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Unkonventionelle Lösungen für eine zukunftsfähige Gesellschaft

Posts Tagged ‘Technology’

The Innovation Dilemma

Posted by hkarner - 20. September 2018

Date: 19-09-2018
Source: YaleGlobal by Stephen S. Roach

The US president has imposed another round of tariffs, targeting $200 billion worth of goods from China, and China quickly retaliated with tariffs on $60 billion in US goods. But tensions between the two nations extend beyond trade, explains author Stephen S. Roach, senior fellow with the Yale Jackson Institute for Global Affairs and former chairman of Morgan Stanley Asia. As the United States fails to save and China struggles to encourage domestic spending, tariffs increase prices and exacerbate challenges, and Roach contends the real quarrel between the two nations is over innovation: “China may now be coming full circle — from an ancient civilization that once led the world in technology to a modern nation now focused on research, scientific development, innovation and commercialization of these activities.” China may be ready to protect its own intellectual property, yet the United States has launched a destructive trade war. “In the end, America’s race, like that of most nations, is more with itself than with any purported foreign adversary,” Roach concludes. “America’s scapegoating of China is a convenient excuse for ducking the tough issues of economic strategy that the United States has avoided for decades – namely, its saving and productivity imperatives.” – Den Rest des Beitrags lesen »


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Future Politics: Living Together in a World Transformed By Tech – review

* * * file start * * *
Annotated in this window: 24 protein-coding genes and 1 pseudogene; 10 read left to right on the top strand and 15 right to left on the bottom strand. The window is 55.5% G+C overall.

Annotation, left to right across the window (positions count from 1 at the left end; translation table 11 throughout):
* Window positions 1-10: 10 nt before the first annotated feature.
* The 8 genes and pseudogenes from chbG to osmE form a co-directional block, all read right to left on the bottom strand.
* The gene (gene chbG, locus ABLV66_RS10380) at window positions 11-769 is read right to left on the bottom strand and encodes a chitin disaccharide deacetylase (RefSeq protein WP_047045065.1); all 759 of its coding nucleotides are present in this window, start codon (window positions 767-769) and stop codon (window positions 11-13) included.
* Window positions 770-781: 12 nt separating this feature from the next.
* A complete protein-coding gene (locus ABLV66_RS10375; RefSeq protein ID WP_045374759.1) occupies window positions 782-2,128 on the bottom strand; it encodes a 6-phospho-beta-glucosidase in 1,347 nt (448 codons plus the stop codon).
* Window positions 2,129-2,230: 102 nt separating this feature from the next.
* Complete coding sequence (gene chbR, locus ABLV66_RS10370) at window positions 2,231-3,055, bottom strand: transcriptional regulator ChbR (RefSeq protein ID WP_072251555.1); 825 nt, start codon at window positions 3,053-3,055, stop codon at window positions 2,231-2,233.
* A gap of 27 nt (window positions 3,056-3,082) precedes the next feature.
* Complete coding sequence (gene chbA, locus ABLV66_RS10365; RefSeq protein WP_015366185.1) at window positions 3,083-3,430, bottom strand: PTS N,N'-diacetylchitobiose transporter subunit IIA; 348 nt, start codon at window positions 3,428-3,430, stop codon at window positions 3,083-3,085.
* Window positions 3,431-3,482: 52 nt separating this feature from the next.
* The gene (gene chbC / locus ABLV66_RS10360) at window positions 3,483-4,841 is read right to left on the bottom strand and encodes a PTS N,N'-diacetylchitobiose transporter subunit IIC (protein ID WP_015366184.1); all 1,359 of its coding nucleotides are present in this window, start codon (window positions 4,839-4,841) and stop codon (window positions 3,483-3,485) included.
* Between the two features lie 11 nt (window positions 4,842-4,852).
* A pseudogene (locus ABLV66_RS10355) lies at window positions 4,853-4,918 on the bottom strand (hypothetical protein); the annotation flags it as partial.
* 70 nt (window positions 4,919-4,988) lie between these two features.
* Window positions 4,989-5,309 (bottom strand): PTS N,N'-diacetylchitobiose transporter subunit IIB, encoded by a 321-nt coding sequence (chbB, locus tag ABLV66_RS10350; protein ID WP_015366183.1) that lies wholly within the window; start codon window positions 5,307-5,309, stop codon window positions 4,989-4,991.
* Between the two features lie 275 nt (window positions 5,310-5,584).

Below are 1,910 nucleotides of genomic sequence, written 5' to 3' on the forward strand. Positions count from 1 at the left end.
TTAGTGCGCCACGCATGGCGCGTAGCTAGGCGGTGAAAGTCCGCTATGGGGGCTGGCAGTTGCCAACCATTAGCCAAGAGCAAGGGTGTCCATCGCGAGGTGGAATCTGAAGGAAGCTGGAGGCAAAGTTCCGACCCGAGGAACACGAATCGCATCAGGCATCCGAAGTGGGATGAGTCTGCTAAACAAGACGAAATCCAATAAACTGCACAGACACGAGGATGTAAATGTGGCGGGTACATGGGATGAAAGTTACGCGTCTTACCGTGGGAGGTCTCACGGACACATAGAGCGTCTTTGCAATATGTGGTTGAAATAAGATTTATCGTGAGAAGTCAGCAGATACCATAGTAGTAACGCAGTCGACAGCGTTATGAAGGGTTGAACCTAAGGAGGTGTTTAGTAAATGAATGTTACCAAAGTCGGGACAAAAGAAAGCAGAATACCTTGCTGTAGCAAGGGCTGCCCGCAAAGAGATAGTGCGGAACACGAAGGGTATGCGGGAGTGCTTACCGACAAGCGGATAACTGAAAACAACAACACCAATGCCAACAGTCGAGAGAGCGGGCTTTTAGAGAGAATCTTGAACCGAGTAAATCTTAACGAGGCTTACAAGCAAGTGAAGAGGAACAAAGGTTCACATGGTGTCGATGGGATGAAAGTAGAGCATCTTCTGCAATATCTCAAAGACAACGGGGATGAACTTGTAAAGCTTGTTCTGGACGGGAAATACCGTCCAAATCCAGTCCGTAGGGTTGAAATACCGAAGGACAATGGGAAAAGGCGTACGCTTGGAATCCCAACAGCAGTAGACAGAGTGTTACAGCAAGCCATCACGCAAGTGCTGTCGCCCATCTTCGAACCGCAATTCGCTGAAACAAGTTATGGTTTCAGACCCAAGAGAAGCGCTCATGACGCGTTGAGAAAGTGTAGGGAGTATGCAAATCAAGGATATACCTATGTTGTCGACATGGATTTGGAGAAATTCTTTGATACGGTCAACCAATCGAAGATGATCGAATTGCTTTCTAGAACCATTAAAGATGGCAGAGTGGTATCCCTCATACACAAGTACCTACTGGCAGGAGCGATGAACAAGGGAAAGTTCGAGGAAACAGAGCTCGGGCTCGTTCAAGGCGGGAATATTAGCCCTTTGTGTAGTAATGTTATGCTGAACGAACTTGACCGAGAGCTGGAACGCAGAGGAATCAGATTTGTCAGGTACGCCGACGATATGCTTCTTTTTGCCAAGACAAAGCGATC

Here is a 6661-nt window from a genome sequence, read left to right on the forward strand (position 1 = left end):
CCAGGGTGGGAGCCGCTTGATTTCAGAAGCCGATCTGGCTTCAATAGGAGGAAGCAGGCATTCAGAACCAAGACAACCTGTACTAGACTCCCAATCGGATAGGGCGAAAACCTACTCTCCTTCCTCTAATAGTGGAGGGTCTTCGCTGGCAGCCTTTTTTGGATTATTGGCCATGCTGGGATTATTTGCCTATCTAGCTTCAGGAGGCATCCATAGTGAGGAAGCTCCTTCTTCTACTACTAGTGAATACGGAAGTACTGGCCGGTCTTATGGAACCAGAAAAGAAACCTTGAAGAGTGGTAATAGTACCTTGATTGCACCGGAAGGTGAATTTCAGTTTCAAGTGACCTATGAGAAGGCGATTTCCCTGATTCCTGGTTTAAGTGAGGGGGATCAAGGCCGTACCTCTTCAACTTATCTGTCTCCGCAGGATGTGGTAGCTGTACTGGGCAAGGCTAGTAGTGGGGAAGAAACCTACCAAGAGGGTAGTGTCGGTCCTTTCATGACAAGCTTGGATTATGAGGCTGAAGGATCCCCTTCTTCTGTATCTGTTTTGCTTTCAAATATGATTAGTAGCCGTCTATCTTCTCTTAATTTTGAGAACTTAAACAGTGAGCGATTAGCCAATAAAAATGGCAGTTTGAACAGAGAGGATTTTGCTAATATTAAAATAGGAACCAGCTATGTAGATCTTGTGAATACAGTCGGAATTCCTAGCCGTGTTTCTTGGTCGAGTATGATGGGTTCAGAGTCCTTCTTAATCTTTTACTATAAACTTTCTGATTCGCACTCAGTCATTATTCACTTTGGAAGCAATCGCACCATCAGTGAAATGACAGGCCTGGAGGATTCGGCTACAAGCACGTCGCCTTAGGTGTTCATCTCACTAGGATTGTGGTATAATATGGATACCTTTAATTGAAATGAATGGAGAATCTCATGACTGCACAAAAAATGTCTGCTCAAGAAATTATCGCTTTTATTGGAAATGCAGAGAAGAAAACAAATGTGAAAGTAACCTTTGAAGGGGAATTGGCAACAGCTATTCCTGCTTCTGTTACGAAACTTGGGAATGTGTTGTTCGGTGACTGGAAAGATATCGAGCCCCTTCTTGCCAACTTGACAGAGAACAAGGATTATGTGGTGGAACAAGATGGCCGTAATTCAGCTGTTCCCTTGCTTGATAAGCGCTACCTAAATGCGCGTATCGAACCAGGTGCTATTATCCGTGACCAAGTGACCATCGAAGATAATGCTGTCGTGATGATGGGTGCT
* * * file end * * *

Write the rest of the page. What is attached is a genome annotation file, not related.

Posted by hkarner - 18. September 2018

Date: 17-09-2018
Source: The Guardian by Nick Cohen

In an age where our every action can be harvested as data and used against us, Jamie Susskind’s book makes crucial reading

US sentencing algorithms are more likely to predict that black offenders will more likely reoffend than whites.

Nothing is as remote as yesterday’s utopias. From the 1990s until the end of the last decade, the explosion in computing power was seen by wide-eyed optimists as a force for liberation that would lay low unaccountable authority. Their eyes have narrowed now. Democracy, justice, our very ability to earn a living, feel precarious. “All that is solid melts into air,” said Marx of 19th-century capitalism. In our times, not only do economic systems feel unstable, but basic assumptions on how humans live together.

Now, and ever more so in the future, how we perceive the world will be determined by what is revealed and concealed by social media and search services, affective computing and virtual reality platforms. The distinction between cyberspace and real space is becoming redundant. The two are merging, and as they come together, companies and states will have the power to control our perceptions. The fragmentation social media promotes has been discussed to death. But it is worth stressing that automated systems are placing us in silos.
It is their choice not ours to create a world where the people who most need to hear opposing views are the least likely to hear them. Meanwhile, the scandal of the Brexit campaign is setting the pattern for all campaigns; showing how politcians and their agents can harvest data and target propaganda, tailored to meet its recipients’ prejudices, without any public authority regulating it or even knowing about it. Den Rest des Beitrags lesen »

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Top 10 Emerging Technologies of 2018

Posted by hkarner - 17. September 2018

Date: 16-09-2018
Source: Scientific American

Disruptive solutions that are poised to change the world – a special report produced by Scientific American in collaboration with the World Economic Forum

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Chinese Growth Spurt

Posted by hkarner - 17. September 2018

September 14, 2018

So it is with China. We hear a lot about that vast country’s problems and challenges. They are very real and could have major consequences… which we will explore soon… but there’s good news, too. We reviewed some of it last week in China’s Command Innovation. Today, we’ll add a few more positive data points.